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'Property is a better bet' than a pension says Bank of England economist – that was the headline in The Guardian (and similar elsewhere) just a few days ago.
Andy Haldane, who is the Bank of England’s Chief Economist, no less, also then confessed to thinking pensions are overly complicated. Quite something in itself, but what was most interesting was that he had concluded nobody understood them… not even the financial advisers he’d spoken to. And in his opinion, therefore, property was almost certainly better than a pension…
Now on the face of it, you’d think this is something of which to take note when mooted by a person who was named one of the 100 most influential people in the world by Time magazine in 2014. But how much stock should we take in his words?
Some background information…
First things first, it’s worth you being aware that Mr Haldane is already in line for a pension of more than £80k a year. He currently earns a salary of £182,000pa and this enables him to not have to worry about money. However, equally so, he was quite adamant that he did not consider himself to be wealthy.
Mr Haldane also admitted that he doesn't have a credit card, which will give you some sort of idea about his view of debt. His spending is on debit cards. That might suggest he's a somewhat risk averve person, perhaps, which in turn might suggest why he has a leaning towards property as a future proofing investment. Lets consider this briefly...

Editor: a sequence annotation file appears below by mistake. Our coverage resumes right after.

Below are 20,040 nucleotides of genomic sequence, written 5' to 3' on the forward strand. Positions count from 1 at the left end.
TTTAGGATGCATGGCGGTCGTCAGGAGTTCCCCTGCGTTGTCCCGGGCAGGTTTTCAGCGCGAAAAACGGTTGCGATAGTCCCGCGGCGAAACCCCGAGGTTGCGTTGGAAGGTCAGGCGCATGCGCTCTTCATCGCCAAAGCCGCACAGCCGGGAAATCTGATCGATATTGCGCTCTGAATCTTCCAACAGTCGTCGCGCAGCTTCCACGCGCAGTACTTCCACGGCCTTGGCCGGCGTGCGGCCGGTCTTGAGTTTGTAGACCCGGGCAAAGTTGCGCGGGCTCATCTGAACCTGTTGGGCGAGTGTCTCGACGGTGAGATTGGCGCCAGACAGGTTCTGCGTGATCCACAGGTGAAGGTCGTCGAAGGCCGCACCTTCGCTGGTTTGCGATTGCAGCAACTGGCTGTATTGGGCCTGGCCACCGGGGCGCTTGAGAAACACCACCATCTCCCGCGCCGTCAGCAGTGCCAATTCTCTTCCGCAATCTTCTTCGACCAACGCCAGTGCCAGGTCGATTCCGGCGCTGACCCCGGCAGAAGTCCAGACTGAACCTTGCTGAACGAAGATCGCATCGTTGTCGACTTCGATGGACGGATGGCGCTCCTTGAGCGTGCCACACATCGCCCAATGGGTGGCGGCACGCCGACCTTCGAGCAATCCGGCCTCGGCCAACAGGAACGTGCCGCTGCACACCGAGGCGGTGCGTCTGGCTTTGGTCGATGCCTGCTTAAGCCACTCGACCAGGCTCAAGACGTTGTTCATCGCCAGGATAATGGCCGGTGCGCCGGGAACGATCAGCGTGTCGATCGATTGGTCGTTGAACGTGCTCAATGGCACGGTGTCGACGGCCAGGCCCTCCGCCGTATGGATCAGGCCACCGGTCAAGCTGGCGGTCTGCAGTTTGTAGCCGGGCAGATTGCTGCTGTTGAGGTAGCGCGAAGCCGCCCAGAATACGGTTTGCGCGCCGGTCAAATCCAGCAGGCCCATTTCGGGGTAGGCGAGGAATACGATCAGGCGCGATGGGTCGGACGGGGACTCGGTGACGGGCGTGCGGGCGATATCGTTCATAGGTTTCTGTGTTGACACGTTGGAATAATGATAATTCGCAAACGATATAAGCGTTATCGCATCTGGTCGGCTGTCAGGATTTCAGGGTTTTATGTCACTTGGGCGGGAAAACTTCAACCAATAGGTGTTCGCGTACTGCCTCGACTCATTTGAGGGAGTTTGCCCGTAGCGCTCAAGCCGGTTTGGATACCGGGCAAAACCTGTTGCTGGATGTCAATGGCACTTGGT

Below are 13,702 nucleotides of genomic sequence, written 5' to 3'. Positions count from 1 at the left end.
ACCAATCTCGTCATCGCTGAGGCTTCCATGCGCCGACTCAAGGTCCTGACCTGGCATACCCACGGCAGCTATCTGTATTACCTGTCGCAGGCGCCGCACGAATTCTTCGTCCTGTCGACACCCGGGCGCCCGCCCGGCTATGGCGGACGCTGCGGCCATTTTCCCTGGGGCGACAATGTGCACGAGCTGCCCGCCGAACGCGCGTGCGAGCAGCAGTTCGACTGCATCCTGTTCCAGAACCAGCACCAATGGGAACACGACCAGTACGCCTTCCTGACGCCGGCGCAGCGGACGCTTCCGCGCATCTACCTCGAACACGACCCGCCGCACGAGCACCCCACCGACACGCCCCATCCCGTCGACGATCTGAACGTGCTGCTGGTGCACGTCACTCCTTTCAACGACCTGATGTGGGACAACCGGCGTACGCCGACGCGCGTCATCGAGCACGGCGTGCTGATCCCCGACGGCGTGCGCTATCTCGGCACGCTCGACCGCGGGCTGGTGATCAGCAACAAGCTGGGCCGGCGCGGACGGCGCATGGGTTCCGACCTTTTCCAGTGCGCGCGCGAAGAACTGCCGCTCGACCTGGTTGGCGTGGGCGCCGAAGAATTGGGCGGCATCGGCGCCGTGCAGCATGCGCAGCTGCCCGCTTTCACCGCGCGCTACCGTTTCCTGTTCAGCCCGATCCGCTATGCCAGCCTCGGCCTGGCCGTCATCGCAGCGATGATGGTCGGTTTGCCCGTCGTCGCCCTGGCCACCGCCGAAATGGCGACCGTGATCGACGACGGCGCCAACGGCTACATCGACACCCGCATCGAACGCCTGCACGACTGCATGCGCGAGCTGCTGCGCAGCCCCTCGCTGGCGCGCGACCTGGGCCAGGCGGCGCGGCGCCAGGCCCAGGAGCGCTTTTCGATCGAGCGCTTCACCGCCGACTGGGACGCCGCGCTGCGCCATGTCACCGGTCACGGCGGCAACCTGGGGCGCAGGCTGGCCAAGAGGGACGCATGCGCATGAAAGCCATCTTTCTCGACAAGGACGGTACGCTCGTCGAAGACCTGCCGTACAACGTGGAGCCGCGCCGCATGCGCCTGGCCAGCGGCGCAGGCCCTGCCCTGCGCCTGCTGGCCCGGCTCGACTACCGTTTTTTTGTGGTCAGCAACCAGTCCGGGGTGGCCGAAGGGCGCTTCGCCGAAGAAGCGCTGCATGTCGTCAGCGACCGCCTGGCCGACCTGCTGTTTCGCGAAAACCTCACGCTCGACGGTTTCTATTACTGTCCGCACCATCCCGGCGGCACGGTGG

What does property have to offer to the risk averse individual?
· Security of capital? – Very likely, yes, for although the value of property can fall as well as increase, the long term appreciating nature of property – an aspect to which Mr Haldane refers – means that as an asset it offers far more security than say the volatility of the stock market.
· There are both revenue and capital returns? – Not only does the value of property tend to increase over the long term, but there is an opportunity for monthly/annual revenue as well through rental income etc.
· Modest borrowing can be leveraged to maximise returns? – It is possible to borrow (mortgage) a percentage of the value, whilst paying the rest yourself. The returns you make are then calculated only on your actual investment, minus mortgage fees and interest costs etc.
· Better returns than on cash deposits? – With interest rates as low as they are, and predicted to remain low for quite some time, your money will be doing little for you if it’s just sitting in a bank account. Putting it to work via a property investment is likely to present you with a much better return in the long run.
What’s the rationale for this?
It’s a simple balance of supply against demand really. The country is not building as many houses as are supposedly needed, and thus demand is outstripping supply. It’s pretty basic economics, when put like that, and it’s what virtually a whole generation has ever known. You could say that, for some, increasing house prices have almost become a natural law. And as far as Andy Haldane is concerned, this trend isn’t going to change any time soon.